When I first started my writing for PR class I had an issue with being too wordy. My writing wasn’t bad it just wasn’t as brief and concise as it could’ve been.
I like to think things have changed since starting the class:
· I do my best to edit the word ‘that’ out of every piece of writing
· I know ‘forwards, backwards and towards’ are not real words (there isn’t supposed to be an ‘s’)
· I understand the AP Stylebook, which upon first glance I thought was just a glorified dictionary. Boy, was I wrong, that book is a lifesaver.
Point being, I have learned a lot from writing for PR and am forever grateful I was introduced to a different type of writing.
In order to grow, you must know your weaknesses. As of right now, catchy headlines is an issue for me. I am the first person to click headlines like ’10 ways to become a better you’ or the classic Buzzfeed headlines like ‘What type of toast are you?’ but I want my headlines to be better.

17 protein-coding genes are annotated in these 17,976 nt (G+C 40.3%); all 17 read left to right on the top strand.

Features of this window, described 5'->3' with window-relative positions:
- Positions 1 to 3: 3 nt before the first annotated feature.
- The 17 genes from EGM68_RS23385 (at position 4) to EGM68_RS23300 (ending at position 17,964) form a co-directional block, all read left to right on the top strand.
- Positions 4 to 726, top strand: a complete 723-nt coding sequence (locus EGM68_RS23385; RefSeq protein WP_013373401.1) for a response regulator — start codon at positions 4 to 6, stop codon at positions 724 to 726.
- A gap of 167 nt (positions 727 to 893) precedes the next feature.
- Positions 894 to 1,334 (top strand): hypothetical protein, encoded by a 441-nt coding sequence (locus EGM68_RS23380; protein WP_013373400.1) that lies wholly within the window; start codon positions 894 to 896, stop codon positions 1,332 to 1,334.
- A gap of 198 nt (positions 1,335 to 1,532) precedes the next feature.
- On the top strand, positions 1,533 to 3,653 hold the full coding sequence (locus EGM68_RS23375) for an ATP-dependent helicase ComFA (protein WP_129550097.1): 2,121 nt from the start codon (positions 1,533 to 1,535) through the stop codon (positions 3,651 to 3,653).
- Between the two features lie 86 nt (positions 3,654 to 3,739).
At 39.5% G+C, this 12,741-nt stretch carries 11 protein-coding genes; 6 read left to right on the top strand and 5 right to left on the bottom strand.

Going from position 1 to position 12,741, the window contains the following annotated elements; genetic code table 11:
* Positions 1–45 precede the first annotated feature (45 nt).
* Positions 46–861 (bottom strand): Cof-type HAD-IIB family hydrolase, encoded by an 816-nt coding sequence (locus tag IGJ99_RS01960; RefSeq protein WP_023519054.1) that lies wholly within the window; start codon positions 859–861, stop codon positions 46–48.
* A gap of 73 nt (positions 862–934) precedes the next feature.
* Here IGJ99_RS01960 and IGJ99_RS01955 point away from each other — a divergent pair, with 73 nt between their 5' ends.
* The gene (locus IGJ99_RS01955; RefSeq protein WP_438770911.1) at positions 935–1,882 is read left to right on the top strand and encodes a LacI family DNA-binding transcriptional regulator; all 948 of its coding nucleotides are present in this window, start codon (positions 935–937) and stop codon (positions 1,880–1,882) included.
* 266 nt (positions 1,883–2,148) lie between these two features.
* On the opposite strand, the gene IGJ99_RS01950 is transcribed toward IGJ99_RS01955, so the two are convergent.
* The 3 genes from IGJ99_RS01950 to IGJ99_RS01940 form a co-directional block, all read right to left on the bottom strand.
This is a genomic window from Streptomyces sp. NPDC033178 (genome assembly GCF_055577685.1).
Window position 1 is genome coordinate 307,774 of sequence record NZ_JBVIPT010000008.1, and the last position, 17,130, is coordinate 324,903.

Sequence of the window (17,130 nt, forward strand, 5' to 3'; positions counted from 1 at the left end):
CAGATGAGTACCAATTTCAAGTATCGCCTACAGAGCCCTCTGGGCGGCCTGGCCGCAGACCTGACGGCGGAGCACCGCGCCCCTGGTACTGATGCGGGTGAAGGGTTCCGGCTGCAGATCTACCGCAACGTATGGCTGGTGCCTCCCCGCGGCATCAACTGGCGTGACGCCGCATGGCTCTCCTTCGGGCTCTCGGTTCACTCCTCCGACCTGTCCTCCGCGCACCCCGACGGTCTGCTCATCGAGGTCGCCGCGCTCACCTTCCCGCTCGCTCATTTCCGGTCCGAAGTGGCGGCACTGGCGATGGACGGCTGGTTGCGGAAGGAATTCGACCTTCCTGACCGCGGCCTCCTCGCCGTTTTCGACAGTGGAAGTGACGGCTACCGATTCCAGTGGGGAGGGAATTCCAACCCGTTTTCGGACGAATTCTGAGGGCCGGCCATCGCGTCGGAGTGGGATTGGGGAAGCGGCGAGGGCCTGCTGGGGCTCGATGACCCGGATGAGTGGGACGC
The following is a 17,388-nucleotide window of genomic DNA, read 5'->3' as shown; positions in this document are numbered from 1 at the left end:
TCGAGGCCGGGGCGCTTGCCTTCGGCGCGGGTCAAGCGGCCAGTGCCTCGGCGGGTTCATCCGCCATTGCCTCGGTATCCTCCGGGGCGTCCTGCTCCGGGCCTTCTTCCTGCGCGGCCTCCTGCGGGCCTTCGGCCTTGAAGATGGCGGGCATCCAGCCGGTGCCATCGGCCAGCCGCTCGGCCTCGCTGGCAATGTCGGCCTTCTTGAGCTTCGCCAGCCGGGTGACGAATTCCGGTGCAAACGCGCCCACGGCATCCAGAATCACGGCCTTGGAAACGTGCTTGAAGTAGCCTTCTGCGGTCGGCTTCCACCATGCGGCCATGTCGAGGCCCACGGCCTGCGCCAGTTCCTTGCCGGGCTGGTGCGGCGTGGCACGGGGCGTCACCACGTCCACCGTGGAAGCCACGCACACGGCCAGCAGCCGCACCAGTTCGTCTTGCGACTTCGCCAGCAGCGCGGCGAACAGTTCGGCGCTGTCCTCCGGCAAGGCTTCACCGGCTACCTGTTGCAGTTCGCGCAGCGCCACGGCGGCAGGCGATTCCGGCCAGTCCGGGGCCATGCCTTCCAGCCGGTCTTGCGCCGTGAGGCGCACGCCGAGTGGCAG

The headlines I want: make you curious enough to click, but also provide you with a story or lesson worth remembering. Nobody ever remembers ’10 ways to become a better you’ because they have seen it before. The advice is all the same and, clearly, none of it has ever made an impact because you still click similar links.
My goal is to be so good I become the voice in your head. When you are thinking about a topic I have written about, I want you to think of me. For example, the next time you go to click a Buzzfeed-worthy headline, I want you to think back to this post.
Ambiguity is a curious thing. It is why you click on headlines. My headlines are going to be ambiguous. You may or may not have an idea what the post is about, but, after reading it — in its entirety — you will understand.
This post is about my struggles with wordiness and my desire to be better. This post is about me wanting to challenge myself to create headlines to draw readers in. This post is about me pledging to create two-word headlines in an effort to improve who I am as a writer and to attempt to form a brand worth remembering.